Full Text Available Public relations is involved in all communication between an organization and the public. In the contemporary world, PR practitioners have become the facilitators of information. Information and communication technology (ICT have imposed new rules in the field of public relations. Communication strategy and information management have become crucial parts of modern public relations. People change their habits with regard to the consumption of traditional and new media. The challenges imposed by the development of information and communication technology are also related to understanding the new information society. For that reason information ethics deals with the ethical implications of dissemination, use, development and safety of information. Public relations follow new information and communication trends, and they need to build firm ethical principles for the age of information. The author examines the ethical implications of the framing concept in public relations.

  10. Ethical and methodological issues in research with Sami experiencing disability

    Melbøe, Line; Hansen, Ketil Lenert; Johnsen, Bjørn-Eirik; Fedreheim, Gunn Elin; Dinesen, Tone; Minde, Gunn-Tove; Rustad, Marit

    2016-01-01

    Background A study of disability among the indigenous Sami people in Norway presented a number of ethical and methodological challenges rarely addressed in the literature. Objectives The main study was designed to examine and understand the everyday life, transitions between life stages and democratic participation of Norwegian Sami people experiencing disability. Hence, the purpose of this article is to increase the understanding of possible ethical and methodological issues in research within this field. The article describes and discusses ethical and methodological issues that arose when conducting our study and identifies some strategies for addressing issues like these. Methods The ethical and methodological issues addressed in the article are based on a qualitative study among indigenous Norwegian Sami people experiencing disability. The data in this study were collected through 31 semi-structured in-depth interviews with altogether 24 Sami people experiencing disability and 13 next of kin of Sami people experiencing disability (8 mothers, 2 fathers, 2 sister and 1 guardian). Findings and discussion The researchers identified 4 main areas of ethical and methodological issues. We present these issues chronologically as they emerged in the research process: 1) concept of knowledge when designing the study, 2) gaining access, 3) data collection and 4) analysis and accountability. Conclusion The knowledge generated from this study has the potential to benefit future health research, specifically of Norwegian Sami people experiencing disability, as well as health research concerning indigenous people in general, providing scientific-based insight into important ethical and methodological issues in research with indigenous people experiencing disability. PMID:27396747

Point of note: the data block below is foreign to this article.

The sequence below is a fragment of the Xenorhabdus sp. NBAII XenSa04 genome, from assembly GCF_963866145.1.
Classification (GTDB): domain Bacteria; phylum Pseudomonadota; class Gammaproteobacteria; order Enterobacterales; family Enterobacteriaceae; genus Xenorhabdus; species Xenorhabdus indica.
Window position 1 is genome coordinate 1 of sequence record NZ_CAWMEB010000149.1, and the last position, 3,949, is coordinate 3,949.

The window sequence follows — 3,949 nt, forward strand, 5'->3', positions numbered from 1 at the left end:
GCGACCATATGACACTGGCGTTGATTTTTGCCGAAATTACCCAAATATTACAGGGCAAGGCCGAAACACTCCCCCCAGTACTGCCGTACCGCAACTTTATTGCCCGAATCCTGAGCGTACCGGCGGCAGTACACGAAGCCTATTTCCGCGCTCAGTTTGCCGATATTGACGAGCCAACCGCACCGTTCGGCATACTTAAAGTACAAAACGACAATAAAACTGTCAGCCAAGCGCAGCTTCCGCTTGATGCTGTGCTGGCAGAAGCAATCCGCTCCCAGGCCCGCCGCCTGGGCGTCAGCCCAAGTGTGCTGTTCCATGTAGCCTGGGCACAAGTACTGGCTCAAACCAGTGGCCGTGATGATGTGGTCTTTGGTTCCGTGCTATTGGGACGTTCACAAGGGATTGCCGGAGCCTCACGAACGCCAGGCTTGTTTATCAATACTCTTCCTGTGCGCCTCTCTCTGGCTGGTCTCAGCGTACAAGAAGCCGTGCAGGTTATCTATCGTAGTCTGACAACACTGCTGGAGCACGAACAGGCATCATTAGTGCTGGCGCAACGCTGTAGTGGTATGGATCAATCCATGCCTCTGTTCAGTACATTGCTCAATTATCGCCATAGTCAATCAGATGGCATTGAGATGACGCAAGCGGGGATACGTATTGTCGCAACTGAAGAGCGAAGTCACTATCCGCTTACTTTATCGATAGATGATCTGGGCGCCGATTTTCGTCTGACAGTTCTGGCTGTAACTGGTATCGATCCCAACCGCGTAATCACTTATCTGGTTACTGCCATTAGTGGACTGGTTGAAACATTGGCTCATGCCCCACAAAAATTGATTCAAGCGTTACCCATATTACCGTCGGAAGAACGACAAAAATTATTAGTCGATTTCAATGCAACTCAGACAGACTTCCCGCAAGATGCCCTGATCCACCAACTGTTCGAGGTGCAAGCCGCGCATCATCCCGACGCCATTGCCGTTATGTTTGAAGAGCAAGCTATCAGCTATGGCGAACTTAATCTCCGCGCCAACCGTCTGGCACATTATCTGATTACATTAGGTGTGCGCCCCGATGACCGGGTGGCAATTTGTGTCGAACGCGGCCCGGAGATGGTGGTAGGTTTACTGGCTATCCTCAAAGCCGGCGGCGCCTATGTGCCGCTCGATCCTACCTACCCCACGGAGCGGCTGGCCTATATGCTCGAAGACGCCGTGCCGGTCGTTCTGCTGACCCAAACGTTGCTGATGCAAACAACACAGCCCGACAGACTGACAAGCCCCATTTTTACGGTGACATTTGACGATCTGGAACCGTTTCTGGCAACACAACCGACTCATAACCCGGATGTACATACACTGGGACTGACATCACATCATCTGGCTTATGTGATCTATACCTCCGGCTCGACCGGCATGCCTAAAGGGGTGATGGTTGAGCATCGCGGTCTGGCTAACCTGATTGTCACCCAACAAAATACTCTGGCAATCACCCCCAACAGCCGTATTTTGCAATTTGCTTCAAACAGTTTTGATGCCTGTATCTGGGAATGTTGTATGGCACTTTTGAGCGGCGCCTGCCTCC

11. Governing Nanotechnology: Social, Ethical and Human Issues

    Bainbridge, William

    This chapter is a human-centered survey of nanotechnology's broader implications, reporting on the early phase of work by social scientists, philosophers, and other scholars. It begins with the social science agenda developed by governments, and the heritage of research on technology and organizations that social science brings to this mission. It then outlines current thinking about nanotechnology's economic impacts, health or environmental impacts, and social contributions. It discusses how technology can be regulated by a combination of informal ethics and formal law, then concludes by considering the shape of popular nanotechnology culture, as reflected in science fiction, public perceptions, and education.

  12. Have Ethic Issues Changed in Professions?

    Luepke-Estéfan, Erik

    2007-04-01

    Professions are important today due to the growing number and their development. Furthermore there is a technological development unimaginable in the previous centuries. At the beginning it was recognized that there were three professions: Priest, Ruler and Doctor, representing the classical conception of Universe divided into ``Macrocosmos'', ``Mesocosmos'' and ``Microcosmos'' respectively. Modern age means the beginning of a change in this classical conception; that has been arguable, until the actual view that it is difficult to define what an ethical behaviour is in the professionals. This presentation tries to show some of the difficulties and conflicts presented by the technological and professional development.

  13. Moral Objectivity, Jurgen Habermas's Discourse Ethics, and Public Relations.

    Leeper, Roy V.

    1996-01-01

    States that while increasing attention is being paid by people in public relations to ethical theory, the predominant ethical perspective is still situational. Analyzes the applicability of the Discourse Ethics theory of Jurgen Habermas to public relations ethics. Concludes that Discourse Ethics holds the potential of a new, more objective…

  14. Exploring the ethical and regulatory issues in pragmatic clinical trials.

    Califf, Robert M; Sugarman, Jeremy

    2015-10-01